operators should self-restrict NOT to put too many semantic into
   prefixes, in order to avoid to be trapped into very complicated
   management issues. Too many semantics make management for prefix
   delegation become very complicated and hosts would not be able to
   handle.

   An important principle is to avoid semantic overlap for packet though
   semantic overlap for devices/hosts is fine. Any potential scenarios
   that a given packet may be mapped two or more semantic prefixes are
   considered harmful.

6. Applicability

6.1. An ISP semantic prefix example

   The current ISP network is mainly aggregated according to locator.
   The below ISP semantic prefix example uses the most left bits of
   prefix for locator function and lower bits for semantics. In other
   scenarios, if the network operator would like to organize network
   aggregation by semantic prior, using higher bits for semantics is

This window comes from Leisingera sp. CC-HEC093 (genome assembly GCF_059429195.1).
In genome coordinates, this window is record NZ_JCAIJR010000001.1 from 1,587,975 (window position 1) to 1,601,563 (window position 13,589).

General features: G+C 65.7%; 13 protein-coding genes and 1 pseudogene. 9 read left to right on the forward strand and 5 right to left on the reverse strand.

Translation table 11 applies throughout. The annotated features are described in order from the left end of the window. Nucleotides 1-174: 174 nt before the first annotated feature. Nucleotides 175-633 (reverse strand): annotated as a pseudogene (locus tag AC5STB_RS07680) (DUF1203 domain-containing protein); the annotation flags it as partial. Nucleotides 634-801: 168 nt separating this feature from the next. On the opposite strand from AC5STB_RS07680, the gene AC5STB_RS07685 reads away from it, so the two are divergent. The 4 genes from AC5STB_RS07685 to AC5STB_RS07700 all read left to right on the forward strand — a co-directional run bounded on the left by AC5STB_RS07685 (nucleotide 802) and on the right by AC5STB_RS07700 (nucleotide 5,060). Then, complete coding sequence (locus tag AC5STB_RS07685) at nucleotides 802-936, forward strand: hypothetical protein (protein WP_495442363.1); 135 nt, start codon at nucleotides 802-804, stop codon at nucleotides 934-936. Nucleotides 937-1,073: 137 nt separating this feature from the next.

also possible. Mixed aggregation model can be reached by put
   semantics or part of semantics bits in the middle of locator bits.

    0                   1                   2                   3
    0 1 2 3 4 5 6 7 8 9 0 1 2 3 4 5 6 7 8 9 0 1 2 3 4 5 6 7 8 9 0 1
   +-+-+-+-+-+-+-+-+-+-+-+-+-+-+-+-+-+-+-+-+-+-+-+-+-+-+-+-+-+-+-+-+
   |           IANA assigned block         |      locator          |
   +-+-+-+-+-+-+-+-+-+-+-+-+-+-+-+-+-+-+-+-+-+-+-+-+-+-+-+-+-+-+-+-+
   |        locator (Cont.)        | Semantic Field|Subscriber bits|
   +-+-+-+-+-+-+-+-+-+-+-+-+-+-+-+-+-+-+-+-+-+-+-+-+-+-+-+-+-+-+-+-+

                  Figure 1: An ISP semantic prefix example



Sheng Jiang            Expires April 23, 2013                 [Page 6]


Internet-Draft     draft-jiang-semantic-prefix-02         October 2012

   In this example, the Semantic Prefix Domain has a /20 IPv6 address
   space. The 28 most-left (roughly 26 million of /64 prefixes) bits are
   allocated as locator. It serves network aggregation of topology
   based. The 8 most-right bits are subscriber bits. It means /56 prefix
   is assigned to subscribers. 8 bits (from bit 44 to 51) are assigned
   as semantic field.

6.2. An enterprise semantic prefix example

   The below enterprise semantic prefix example also uses the most left
   bits of prefix for locator function and lower bits for semantics.